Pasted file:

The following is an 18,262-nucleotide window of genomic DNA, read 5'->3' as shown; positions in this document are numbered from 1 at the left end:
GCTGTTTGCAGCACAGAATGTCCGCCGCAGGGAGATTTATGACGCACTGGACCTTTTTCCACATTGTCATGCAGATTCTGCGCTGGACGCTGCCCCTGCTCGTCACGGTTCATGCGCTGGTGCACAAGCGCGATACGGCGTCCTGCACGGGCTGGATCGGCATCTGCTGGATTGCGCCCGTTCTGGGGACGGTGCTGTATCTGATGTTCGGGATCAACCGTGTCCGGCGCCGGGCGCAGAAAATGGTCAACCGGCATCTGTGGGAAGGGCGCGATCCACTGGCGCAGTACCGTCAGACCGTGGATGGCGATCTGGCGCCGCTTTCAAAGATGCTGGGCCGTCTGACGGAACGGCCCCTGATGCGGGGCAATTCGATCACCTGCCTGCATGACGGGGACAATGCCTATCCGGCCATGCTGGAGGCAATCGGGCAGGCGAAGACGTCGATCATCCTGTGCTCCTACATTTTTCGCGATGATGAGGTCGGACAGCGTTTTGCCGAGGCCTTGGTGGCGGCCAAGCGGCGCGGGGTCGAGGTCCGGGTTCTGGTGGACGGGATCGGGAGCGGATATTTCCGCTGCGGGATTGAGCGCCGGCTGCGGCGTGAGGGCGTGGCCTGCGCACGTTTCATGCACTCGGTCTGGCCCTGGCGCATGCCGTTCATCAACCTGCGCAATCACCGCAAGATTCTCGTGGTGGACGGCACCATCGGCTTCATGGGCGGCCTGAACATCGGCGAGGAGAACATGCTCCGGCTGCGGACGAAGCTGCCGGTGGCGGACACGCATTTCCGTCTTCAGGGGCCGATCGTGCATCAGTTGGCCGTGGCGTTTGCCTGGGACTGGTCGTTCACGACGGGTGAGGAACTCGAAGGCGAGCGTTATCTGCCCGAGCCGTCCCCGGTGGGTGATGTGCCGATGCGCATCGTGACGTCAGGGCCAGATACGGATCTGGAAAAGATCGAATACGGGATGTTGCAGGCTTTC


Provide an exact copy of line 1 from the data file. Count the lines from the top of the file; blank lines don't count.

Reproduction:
The following is an 18,262-nucleotide window of genomic DNA, read 5'->3' as shown; positions in this document are numbered from 1 at the left end: